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OpEdNews Op Eds    H2'ed 8/3/20

Ecocentrism: What May Be Needed to Save Our Species

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Message Darcia Narvaez,Ph.D.
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Reprinted from www.psychologytoday.com

How can we restore our heritage of nested, earth-centered living?

The dearth of virtue in (tested Western) populations has been lamented and assumed to be part of the human condition (Doris, 2002; Miller, 2013) but a natural history indicates otherwise. From a planetary perspective, industrialized humans have become highly destructive in comparison to 99% of human genus existence.

Humanity faces what has been called the four horsemen of the environmental apocalypse (Wilson, 1991), brought about in a matter of centuries: (1) massive toxification of water, air, soil, and food chains (e. g., Diaz et al., 2019); (2) degradation of the atmosphere, such as ozone depletion; (3) global warming(e.g., IPCC, 2014); and (4) the "death of birth"-the extinction of millions of species (Eisner, 1991; Kolbert, 2014). We are entering an unpredictable "hothouse earth" (Steffen et al., 2018).

Why have we reached these crises? One has to take an interdisciplinary approach to figure out the answers. I recently wrote and published the paper, "Ecocentrism: Resetting Baselines for Virtue Development," taking just such an interdisciplinary approach. The paper is a challenge to reset baselines for how we consider virtue and what it entails. Here is a brief summary of some of the main points.

We must understand who humans are, how they become human, and what can go wrong.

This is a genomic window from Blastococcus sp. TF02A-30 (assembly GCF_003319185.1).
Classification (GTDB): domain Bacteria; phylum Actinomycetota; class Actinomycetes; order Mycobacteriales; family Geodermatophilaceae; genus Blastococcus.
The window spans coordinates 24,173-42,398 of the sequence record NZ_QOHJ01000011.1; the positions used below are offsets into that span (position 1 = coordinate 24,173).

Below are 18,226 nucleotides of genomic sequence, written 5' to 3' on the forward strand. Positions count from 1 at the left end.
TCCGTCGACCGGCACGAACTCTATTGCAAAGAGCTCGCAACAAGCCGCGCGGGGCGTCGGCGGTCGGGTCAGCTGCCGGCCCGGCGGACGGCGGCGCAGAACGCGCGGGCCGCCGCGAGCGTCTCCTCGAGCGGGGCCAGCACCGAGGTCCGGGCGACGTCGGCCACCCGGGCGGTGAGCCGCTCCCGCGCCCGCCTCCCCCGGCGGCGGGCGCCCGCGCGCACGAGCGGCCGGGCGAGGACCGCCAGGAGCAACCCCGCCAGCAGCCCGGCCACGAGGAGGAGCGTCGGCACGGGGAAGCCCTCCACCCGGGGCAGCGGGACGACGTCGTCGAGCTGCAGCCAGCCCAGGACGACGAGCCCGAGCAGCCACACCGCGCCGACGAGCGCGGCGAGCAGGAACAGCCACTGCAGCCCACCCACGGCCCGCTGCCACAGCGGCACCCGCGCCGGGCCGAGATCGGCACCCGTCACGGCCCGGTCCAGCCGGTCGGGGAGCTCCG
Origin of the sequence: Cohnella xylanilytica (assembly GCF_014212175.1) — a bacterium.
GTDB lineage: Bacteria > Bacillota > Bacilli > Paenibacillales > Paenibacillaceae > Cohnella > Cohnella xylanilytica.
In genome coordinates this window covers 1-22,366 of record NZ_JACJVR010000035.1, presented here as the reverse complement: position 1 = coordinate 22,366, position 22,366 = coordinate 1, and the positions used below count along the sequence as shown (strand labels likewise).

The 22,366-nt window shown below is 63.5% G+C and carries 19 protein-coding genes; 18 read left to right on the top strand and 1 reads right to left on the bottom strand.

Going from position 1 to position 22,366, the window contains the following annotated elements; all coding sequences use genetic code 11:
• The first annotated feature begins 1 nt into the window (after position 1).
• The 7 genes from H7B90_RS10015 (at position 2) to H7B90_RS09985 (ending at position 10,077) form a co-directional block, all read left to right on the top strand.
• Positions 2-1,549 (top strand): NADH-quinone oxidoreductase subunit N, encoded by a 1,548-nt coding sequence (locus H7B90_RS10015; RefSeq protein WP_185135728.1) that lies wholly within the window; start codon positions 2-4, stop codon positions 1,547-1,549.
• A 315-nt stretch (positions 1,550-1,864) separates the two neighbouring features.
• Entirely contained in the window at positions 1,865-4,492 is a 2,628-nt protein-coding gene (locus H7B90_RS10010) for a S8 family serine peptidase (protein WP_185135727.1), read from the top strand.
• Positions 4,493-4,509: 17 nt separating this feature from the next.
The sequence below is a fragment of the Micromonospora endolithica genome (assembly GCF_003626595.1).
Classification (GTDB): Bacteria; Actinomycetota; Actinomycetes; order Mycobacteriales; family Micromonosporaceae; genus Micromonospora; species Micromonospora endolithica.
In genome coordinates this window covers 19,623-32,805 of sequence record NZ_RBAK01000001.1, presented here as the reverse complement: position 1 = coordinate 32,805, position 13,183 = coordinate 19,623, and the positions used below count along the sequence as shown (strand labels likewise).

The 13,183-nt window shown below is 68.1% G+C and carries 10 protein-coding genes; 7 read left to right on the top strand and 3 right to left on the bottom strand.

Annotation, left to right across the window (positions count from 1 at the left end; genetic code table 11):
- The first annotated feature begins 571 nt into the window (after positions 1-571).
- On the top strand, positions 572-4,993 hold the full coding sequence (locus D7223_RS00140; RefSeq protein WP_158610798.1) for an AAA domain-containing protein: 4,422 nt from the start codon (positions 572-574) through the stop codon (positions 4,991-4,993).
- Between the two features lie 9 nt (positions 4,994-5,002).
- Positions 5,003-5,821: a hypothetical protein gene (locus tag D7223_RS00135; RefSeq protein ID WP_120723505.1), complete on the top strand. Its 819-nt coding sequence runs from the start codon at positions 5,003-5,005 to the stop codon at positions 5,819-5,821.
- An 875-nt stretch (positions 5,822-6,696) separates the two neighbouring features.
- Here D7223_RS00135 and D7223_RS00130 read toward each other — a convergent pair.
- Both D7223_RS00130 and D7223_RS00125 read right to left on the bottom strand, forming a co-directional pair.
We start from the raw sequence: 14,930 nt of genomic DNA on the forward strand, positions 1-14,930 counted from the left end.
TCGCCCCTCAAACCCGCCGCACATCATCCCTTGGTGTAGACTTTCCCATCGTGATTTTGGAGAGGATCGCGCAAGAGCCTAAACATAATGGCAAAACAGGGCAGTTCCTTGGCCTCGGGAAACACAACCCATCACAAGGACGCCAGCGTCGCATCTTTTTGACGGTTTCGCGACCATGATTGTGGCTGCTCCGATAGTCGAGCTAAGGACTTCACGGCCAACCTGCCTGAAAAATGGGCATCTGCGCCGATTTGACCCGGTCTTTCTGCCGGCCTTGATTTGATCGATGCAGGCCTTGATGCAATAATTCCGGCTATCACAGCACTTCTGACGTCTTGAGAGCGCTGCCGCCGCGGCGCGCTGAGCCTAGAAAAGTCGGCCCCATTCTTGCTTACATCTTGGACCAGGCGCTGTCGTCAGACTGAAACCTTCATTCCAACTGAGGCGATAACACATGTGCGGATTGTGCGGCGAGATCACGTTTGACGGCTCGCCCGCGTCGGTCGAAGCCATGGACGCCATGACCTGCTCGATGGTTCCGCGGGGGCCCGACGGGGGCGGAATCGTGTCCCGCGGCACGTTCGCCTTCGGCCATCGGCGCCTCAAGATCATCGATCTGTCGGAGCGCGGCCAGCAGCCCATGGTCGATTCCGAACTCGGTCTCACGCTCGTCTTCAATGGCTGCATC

First, from ethology, anthropology, biology, and neuroscience, we understand that humans are social mammals who are born particularly immature with a lengthy, decades-long maturational schedule. Early life experience shapes brain function in multiple ways, many of which we hardly understand. But we do know that we are more plastic and epigenetically shaped than our cousins, the chimpanzees (Gómez-Robles et al., 2015), with early life experience influencing emotional development (Meaney, 2001), stress response (Lupien et al., 2009), and much more.

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Second, as one of many inheritances beyond genes, humans evolved an intensive developmental niche for raising the young. The common characteristics found around the world in small-band hunter-gatherer communities (our 99%), what my lab calls the evolved nest, include soothing perinatal experience, multiple responsive caregivers, extensive breastfeeding and affectionate touch, positive social support, self-directed free play with multi-aged mates in the natural world, and nature connection.

Third, neurosciences show that evolved nest components support normal development at all levels (e.g., neurobiological, social, psychological), laying the foundations for virtue, which depends on well-functioning systems (Narvaez, 2014).

Fourth, nest components are degraded in industrialized societies. Young children are often denied what they evolved to expect (the evolved nest components), which can undermine species-typical development.

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Darcia Narvaez is a Professor in the Department of Psychology at the University of Notre Dame. Her prior careers include professional musician, classroom music teacher, business owner, seminarian and middle school Spanish teacher. Dr. Narvaez’s current research explores how early life experience influences (more...)
 
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